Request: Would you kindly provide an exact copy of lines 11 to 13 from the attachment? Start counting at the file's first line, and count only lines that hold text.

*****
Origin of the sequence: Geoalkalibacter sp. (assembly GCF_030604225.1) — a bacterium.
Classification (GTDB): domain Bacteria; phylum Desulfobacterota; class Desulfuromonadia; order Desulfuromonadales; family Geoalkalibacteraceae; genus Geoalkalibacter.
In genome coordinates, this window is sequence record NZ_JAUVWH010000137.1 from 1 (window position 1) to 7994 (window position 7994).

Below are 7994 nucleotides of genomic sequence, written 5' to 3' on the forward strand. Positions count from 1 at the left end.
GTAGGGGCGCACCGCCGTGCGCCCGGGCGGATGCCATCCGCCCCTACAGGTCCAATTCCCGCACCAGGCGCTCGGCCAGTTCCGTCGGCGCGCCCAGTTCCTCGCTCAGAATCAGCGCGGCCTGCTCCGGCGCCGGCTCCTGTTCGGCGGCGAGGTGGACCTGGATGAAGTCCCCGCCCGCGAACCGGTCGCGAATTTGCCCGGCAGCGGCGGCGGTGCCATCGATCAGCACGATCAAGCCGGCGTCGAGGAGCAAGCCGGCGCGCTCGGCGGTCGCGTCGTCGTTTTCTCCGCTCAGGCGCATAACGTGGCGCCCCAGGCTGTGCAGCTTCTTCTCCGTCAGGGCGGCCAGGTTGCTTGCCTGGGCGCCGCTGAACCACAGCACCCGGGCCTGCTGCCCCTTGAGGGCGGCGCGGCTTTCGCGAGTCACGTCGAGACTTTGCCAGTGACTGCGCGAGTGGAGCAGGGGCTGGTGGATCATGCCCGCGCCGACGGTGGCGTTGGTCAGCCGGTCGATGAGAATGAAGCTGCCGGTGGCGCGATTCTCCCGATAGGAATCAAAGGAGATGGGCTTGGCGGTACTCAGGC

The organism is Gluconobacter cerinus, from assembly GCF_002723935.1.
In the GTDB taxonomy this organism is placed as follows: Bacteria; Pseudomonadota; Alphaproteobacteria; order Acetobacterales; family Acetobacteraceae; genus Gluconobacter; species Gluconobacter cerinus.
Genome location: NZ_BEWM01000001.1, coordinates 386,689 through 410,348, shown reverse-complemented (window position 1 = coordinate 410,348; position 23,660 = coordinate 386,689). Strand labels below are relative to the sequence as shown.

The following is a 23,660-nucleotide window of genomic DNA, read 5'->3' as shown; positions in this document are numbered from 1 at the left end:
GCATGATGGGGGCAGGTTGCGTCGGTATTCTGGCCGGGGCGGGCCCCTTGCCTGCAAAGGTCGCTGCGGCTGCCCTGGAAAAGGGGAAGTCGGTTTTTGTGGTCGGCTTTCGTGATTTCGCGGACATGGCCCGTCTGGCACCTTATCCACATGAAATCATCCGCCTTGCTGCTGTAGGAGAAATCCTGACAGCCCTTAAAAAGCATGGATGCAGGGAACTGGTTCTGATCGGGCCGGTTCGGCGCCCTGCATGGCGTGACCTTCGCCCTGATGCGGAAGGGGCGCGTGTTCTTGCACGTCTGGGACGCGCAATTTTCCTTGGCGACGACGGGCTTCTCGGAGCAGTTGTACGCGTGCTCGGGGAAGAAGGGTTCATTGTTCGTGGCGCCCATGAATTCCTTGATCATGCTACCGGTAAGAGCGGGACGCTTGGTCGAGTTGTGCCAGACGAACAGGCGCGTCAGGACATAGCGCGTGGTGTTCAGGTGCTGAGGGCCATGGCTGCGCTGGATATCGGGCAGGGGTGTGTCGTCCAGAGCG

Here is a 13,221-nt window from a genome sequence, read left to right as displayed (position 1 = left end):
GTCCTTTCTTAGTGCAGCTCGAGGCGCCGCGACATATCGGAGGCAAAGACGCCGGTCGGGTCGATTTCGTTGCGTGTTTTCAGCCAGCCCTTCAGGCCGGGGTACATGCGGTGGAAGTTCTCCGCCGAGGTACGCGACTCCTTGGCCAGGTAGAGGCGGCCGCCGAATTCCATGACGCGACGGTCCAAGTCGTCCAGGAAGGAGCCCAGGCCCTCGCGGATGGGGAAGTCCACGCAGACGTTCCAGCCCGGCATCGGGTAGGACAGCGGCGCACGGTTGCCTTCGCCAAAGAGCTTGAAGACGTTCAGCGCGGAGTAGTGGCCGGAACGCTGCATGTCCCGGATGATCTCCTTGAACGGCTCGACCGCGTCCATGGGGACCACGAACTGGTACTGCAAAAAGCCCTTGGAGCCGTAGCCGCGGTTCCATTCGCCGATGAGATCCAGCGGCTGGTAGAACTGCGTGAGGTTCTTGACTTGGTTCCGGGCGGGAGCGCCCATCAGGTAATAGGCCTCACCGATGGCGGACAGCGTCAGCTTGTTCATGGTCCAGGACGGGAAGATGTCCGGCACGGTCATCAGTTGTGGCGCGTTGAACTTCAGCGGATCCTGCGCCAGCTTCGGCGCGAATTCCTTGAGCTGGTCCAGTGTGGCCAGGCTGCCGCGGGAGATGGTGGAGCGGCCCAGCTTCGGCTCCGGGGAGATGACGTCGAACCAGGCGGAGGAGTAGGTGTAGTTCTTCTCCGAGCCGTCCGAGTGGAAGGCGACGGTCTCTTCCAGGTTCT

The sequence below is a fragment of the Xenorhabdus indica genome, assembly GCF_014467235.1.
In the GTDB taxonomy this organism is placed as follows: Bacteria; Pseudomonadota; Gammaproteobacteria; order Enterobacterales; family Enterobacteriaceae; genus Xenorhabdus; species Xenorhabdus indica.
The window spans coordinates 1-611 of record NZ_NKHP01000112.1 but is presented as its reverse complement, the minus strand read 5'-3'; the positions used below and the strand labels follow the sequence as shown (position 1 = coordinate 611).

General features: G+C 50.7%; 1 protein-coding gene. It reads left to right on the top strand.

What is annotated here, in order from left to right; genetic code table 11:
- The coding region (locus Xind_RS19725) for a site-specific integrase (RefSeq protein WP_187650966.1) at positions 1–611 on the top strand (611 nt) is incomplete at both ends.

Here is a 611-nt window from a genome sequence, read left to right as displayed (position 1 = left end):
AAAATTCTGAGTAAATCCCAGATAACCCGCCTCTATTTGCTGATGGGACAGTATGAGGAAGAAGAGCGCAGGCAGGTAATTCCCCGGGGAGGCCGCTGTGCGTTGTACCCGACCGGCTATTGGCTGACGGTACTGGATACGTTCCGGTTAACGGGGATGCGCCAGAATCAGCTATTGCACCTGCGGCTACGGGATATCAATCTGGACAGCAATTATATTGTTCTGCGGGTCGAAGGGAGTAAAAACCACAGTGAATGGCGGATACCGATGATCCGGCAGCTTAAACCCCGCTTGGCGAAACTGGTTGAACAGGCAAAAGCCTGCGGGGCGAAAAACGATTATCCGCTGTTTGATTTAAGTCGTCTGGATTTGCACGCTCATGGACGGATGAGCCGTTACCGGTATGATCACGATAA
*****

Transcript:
Here is a 13,221-nt window from a genome sequence, read left to right as displayed (position 1 = left end):
GTCCTTTCTTAGTGCAGCTCGAGGCGCCGCGACATATCGGAGGCAAAGACGCCGGTCGGGTCGATTTCGTTGCGTGTTTTCAGCCAGCCCTTCAGGCCGGGGTACATGCGGTGGAAGTTCTCCGCCGAGGTACGCGACTCCTTGGCCAGGTAGAGGCGGCCGCCGAATTCCATGACGCGACGGTCCAAGTCGTCCAGGAAGGAGCCCAGGCCCTCGCGGATGGGGAAGTCCACGCAGACGTTCCAGCCCGGCATCGGGTAGGACAGCGGCGCACGGTTGCCTTCGCCAAAGAGCTTGAAGACGTTCAGCGCGGAGTAGTGGCCGGAACGCTGCATGTCCCGGATGATCTCCTTGAACGGCTCGACCGCGTCCATGGGGACCACGAACTGGTACTGCAAAAAGCCCTTGGAGCCGTAGCCGCGGTTCCATTCGCCGATGAGATCCAGCGGCTGGTAGAACTGCGTGAGGTTCTTGACTTGGTTCCGGGCGGGAGCGCCCATCAGGTAATAGGCCTCACCGATGGCGGACAGCGTCAGCTTGTTCATGGTCCAGGACGGGAAGATGTCCGGCACGGTCATCAGTTGTGGCGCGTTGAACTTCAGCGGATCCTGCGCCAGCTTCGGCGCGAATTCCTTGAGCTGGTCCAGTGTGGCCAGGCTGCCGCGGGAGATGGTGGAGCGGCCCAGCTTCGGCTCCGGGGAGATGACGTCGAACCAGGCGGAGGAGTAGGTGTAGTTCTTCTCCGAGCCGTCCGAGTGGAAGGCGACGGTCTCTTCCAGGTTCT

The sequence below is a fragment of the Xenorhabdus indica genome, assembly GCF_014467235.1.